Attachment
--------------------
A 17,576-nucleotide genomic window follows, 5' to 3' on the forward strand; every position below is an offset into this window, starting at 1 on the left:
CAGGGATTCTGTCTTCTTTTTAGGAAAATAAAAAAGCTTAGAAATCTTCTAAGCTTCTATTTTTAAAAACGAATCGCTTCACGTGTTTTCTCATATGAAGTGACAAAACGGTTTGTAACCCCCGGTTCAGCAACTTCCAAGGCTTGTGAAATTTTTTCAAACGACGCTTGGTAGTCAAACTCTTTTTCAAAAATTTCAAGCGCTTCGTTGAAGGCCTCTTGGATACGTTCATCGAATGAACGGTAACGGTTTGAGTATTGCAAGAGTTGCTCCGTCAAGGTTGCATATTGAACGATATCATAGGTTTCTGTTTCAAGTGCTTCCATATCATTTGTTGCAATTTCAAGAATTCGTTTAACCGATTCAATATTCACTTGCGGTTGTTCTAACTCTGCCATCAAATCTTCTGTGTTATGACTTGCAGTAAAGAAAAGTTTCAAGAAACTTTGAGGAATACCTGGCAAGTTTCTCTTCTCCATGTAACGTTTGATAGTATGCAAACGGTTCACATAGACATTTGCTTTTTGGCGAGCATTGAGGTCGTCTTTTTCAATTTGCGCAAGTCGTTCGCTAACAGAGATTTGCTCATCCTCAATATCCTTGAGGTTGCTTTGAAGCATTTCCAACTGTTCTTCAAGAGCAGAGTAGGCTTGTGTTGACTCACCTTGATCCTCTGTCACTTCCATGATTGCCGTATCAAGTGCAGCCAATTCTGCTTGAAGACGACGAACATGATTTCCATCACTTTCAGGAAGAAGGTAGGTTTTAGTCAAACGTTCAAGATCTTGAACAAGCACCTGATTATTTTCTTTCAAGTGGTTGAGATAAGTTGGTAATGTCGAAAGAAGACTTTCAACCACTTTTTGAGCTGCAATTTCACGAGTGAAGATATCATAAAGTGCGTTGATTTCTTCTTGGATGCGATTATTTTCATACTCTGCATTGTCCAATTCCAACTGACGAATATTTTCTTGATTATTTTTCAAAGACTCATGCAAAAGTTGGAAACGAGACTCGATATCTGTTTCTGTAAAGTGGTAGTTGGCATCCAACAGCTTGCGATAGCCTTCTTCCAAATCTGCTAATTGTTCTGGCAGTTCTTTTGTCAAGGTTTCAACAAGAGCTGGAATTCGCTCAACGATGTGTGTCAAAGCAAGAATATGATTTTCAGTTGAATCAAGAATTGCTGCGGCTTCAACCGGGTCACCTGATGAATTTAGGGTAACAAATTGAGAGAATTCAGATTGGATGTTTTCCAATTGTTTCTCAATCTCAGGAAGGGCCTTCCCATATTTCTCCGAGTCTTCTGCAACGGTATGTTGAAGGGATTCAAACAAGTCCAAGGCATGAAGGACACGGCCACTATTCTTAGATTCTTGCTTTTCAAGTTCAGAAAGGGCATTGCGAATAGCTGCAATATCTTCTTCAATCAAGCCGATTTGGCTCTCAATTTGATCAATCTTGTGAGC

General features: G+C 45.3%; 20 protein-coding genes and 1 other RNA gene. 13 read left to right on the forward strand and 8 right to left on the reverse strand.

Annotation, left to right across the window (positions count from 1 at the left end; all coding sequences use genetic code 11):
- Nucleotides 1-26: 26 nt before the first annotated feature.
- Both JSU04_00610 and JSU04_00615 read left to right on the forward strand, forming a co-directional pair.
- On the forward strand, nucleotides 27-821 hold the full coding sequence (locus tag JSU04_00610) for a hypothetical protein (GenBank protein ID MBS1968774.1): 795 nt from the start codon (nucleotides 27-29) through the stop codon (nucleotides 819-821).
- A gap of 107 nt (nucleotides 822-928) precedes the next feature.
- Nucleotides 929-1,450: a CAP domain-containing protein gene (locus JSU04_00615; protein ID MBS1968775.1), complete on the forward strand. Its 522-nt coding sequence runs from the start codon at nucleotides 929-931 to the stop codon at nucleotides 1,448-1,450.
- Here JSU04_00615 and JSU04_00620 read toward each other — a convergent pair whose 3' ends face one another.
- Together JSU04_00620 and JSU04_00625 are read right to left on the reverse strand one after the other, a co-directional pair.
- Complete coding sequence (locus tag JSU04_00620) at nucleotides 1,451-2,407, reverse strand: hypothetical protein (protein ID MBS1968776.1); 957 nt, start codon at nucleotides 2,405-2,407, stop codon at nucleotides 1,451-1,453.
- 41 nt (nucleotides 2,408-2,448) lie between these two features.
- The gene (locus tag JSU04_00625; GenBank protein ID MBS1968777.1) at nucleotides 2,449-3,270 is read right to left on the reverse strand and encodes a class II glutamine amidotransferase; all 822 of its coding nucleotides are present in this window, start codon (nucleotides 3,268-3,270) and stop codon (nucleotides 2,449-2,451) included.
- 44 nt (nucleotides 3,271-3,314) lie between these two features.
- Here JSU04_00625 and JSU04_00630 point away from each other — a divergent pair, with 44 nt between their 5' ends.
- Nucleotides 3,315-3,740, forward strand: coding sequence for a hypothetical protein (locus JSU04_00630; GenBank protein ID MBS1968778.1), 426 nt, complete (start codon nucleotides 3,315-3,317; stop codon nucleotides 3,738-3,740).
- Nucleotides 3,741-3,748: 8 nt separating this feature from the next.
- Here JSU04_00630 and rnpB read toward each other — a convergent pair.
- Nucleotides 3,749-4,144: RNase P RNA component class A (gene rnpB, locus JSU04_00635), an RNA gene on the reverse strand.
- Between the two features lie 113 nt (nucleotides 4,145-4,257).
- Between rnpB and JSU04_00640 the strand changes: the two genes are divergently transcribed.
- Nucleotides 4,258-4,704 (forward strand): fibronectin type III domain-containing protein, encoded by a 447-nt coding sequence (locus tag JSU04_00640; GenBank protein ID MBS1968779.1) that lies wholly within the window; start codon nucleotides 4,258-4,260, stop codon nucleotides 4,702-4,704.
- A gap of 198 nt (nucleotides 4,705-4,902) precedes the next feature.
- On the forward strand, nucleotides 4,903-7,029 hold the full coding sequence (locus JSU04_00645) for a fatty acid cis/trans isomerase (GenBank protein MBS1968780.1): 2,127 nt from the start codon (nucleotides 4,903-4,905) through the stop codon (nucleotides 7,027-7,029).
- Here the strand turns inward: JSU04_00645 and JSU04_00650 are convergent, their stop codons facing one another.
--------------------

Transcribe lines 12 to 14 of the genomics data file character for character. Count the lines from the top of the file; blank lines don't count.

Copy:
- Complete coding sequence (locus tag JSU04_00620) at nucleotides 1,451-2,407, reverse strand: hypothetical protein (protein ID MBS1968776.1); 957 nt, start codon at nucleotides 2,405-2,407, stop codon at nucleotides 1,451-1,453.
- 41 nt (nucleotides 2,408-2,448) lie between these two features.
- The gene (locus tag JSU04_00625; GenBank protein ID MBS1968777.1) at nucleotides 2,449-3,270 is read right to left on the reverse strand and encodes a class II glutamine amidotransferase; all 822 of its coding nucleotides are present in this window, start codon (nucleotides 3,268-3,270) and stop codon (nucleotides 2,449-2,451) included.